To do this, skim the book (or email, or article) end to end.  This is your dry run.  Your goal is to familiarize yourself with the lay of the land (chapter names, key headings, key concepts).  Think of this as mapping the terrain.

A good outcome of this step is that you know how the information is mostly structured.  For example, if it’s a fat book, I flip from the back to the front to see if it’s the type of author that leads to all the best information in the back.  I want to get a sense of the density of value as well.  Does the author take one point and stretch it out for miles, or do they keep pivoting off the same point, or do they pack in a lot of points of information along the way.  This helps me pace, know what to skip, and where to drill deep.

Step 2. Read to answer your questions.
In this step, you identify questions and you use them to drive your reading.  This makes your reading actionable, relevant, and engaging.  Questions help you focus and they tell you when you're done.  You're done when you've answered your questions.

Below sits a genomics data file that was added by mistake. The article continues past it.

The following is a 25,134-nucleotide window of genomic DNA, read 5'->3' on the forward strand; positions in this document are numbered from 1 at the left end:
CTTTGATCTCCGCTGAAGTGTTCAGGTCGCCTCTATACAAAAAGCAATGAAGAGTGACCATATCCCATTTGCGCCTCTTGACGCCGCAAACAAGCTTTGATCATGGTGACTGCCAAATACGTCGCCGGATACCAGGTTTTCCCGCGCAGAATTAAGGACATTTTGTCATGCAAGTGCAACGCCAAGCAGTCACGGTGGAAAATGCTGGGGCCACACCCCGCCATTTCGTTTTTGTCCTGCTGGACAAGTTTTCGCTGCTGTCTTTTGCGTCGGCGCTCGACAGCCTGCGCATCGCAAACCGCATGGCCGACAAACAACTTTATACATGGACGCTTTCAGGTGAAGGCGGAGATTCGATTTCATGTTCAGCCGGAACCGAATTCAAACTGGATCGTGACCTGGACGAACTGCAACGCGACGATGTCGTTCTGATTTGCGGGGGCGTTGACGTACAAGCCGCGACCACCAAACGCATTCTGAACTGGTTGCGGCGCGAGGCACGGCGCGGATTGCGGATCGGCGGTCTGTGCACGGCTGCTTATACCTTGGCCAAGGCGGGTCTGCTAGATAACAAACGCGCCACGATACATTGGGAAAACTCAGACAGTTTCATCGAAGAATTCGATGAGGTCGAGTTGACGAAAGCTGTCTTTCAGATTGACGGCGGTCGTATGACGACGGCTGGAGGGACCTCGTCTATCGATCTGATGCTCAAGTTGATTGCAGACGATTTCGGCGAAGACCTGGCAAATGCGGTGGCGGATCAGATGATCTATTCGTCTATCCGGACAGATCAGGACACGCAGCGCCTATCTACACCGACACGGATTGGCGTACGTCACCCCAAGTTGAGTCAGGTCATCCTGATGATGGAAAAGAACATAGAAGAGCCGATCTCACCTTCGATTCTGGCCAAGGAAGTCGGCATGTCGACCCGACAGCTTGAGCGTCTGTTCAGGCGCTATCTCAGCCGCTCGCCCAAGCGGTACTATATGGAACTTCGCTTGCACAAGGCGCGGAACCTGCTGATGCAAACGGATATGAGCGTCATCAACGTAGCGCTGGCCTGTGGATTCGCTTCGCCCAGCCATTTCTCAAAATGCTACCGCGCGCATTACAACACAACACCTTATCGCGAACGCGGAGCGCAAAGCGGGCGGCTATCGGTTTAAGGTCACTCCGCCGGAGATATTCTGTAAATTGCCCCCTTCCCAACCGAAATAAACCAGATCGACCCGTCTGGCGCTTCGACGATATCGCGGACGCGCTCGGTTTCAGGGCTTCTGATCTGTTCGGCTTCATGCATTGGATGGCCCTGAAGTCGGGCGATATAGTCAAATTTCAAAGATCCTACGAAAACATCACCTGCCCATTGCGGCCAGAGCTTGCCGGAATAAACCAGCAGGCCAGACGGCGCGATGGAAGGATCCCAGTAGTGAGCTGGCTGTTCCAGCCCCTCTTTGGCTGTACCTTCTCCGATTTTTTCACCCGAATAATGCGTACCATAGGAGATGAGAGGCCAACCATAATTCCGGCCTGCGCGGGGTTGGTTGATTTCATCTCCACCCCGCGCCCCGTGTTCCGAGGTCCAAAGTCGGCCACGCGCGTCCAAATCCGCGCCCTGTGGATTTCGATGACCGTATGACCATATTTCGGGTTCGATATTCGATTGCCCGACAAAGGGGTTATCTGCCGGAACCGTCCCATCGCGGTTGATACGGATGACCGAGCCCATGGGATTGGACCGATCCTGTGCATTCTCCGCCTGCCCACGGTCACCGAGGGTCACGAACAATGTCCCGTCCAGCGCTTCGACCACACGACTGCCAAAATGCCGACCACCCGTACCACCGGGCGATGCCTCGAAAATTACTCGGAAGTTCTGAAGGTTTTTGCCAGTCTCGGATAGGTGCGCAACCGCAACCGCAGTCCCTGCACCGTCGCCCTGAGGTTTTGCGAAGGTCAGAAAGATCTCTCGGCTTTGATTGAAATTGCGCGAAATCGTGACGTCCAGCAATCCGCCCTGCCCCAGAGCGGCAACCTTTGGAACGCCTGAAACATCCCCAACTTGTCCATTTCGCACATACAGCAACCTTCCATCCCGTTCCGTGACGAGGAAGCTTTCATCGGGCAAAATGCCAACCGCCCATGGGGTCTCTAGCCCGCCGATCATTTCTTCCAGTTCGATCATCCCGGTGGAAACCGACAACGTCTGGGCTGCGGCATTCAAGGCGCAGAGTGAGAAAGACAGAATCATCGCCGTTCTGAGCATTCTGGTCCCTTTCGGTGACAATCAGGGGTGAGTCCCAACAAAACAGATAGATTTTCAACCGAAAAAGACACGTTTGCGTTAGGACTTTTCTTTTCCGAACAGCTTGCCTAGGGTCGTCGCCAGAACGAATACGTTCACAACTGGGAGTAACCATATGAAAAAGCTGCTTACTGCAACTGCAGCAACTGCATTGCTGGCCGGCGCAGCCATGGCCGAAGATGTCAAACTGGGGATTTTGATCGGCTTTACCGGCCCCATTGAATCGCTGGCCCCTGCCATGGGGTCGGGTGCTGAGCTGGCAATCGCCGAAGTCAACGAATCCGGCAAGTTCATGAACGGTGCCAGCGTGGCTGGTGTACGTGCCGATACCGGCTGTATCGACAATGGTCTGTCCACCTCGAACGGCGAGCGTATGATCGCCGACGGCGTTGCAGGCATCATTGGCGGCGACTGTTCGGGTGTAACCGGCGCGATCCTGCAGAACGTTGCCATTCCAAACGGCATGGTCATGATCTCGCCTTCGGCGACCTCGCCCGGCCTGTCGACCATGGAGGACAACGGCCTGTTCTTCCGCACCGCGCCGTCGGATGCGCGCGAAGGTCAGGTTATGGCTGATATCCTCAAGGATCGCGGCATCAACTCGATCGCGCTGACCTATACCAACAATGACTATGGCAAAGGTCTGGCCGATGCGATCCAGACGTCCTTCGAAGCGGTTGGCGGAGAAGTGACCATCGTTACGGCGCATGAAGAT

Drive from a a baseline set of questions.  Information is useful when it solves a problems, answers a question, or helps you perform a task.  The short-cut through any information is to jump to the question, and use the question as a lens for the information.  For example, is this email action or FYI?  If it’s action, then “who does what when?” … and if necessary, “why”?  Tip – You can quickly generate useful questions by skimming the back of the book or the inside cover, and from the chapter heading and paragraph headings.  This is also how you can quickly figure out whether the information is even relevant for you.

Step 3. Use sticky notes to capture and consolidate insights and actions.
I already gave this away, but this is gold.   Sticky notes are your friend.  As you answer your questions, turn them into insight or action and write a one-liner note down onto your sticky note and stick it on the page, so it sticks out beyond the page.  This way, when you put your book back on the shelf, you can quickly flip back through and pick up wherever you left off, or go back and refresh your mind on the key insights.  You can also type up your one-liner notes if you want to boil down your insights or lessons learned.